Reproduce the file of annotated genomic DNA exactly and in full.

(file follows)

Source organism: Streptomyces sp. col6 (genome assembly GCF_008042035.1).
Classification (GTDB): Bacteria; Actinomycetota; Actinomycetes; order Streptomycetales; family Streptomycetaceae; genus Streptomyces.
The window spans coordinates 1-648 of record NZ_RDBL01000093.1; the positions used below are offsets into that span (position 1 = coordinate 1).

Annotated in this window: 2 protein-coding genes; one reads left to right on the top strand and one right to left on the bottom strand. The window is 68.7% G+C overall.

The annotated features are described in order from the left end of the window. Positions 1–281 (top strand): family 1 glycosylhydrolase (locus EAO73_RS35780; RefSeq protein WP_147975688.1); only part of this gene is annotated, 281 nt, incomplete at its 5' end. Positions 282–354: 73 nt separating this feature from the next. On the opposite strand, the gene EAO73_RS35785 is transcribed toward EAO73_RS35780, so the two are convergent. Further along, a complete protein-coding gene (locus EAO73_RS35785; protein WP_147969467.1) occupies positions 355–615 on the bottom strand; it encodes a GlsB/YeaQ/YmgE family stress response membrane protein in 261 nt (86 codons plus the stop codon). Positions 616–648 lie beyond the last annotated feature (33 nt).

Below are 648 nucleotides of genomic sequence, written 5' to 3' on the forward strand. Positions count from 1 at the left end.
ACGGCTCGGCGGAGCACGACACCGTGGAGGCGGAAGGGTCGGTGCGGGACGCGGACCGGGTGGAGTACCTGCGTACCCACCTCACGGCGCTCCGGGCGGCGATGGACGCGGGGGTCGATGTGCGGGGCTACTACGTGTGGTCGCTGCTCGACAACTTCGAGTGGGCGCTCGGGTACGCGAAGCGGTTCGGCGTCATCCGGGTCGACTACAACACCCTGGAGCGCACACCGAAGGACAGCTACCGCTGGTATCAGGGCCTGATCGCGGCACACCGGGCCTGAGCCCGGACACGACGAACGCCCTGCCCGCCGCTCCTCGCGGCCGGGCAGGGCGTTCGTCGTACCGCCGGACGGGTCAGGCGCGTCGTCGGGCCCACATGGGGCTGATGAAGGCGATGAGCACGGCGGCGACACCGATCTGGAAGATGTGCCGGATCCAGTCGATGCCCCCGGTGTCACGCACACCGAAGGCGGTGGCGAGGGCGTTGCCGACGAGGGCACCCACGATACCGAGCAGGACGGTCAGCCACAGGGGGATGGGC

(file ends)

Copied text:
Source organism: Streptomyces sp. col6 (genome assembly GCF_008042035.1).
Classification (GTDB): Bacteria; Actinomycetota; Actinomycetes; order Streptomycetales; family Streptomycetaceae; genus Streptomyces.
The window spans coordinates 1-648 of record NZ_RDBL01000093.1; the positions used below are offsets into that span (position 1 = coordinate 1).

Annotated in this window: 2 protein-coding genes; one reads left to right on the top strand and one right to left on the bottom strand. The window is 68.7% G+C overall.

The annotated features are described in order from the left end of the window. Positions 1–281 (top strand): family 1 glycosylhydrolase (locus EAO73_RS35780; RefSeq protein WP_147975688.1); only part of this gene is annotated, 281 nt, incomplete at its 5' end. Positions 282–354: 73 nt separating this feature from the next. On the opposite strand, the gene EAO73_RS35785 is transcribed toward EAO73_RS35780, so the two are convergent. Further along, a complete protein-coding gene (locus EAO73_RS35785; protein WP_147969467.1) occupies positions 355–615 on the bottom strand; it encodes a GlsB/YeaQ/YmgE family stress response membrane protein in 261 nt (86 codons plus the stop codon). Positions 616–648 lie beyond the last annotated feature (33 nt).

Below are 648 nucleotides of genomic sequence, written 5' to 3' on the forward strand. Positions count from 1 at the left end.
ACGGCTCGGCGGAGCACGACACCGTGGAGGCGGAAGGGTCGGTGCGGGACGCGGACCGGGTGGAGTACCTGCGTACCCACCTCACGGCGCTCCGGGCGGCGATGGACGCGGGGGTCGATGTGCGGGGCTACTACGTGTGGTCGCTGCTCGACAACTTCGAGTGGGCGCTCGGGTACGCGAAGCGGTTCGGCGTCATCCGGGTCGACTACAACACCCTGGAGCGCACACCGAAGGACAGCTACCGCTGGTATCAGGGCCTGATCGCGGCACACCGGGCCTGAGCCCGGACACGACGAACGCCCTGCCCGCCGCTCCTCGCGGCCGGGCAGGGCGTTCGTCGTACCGCCGGACGGGTCAGGCGCGTCGTCGGGCCCACATGGGGCTGATGAAGGCGATGAGCACGGCGGCGACACCGATCTGGAAGATGTGCCGGATCCAGTCGATGCCCCCGGTGTCACGCACACCGAAGGCGGTGGCGAGGGCGTTGCCGACGAGGGCACCCACGATACCGAGCAGGACGGTCAGCCACAGGGGGATGGGC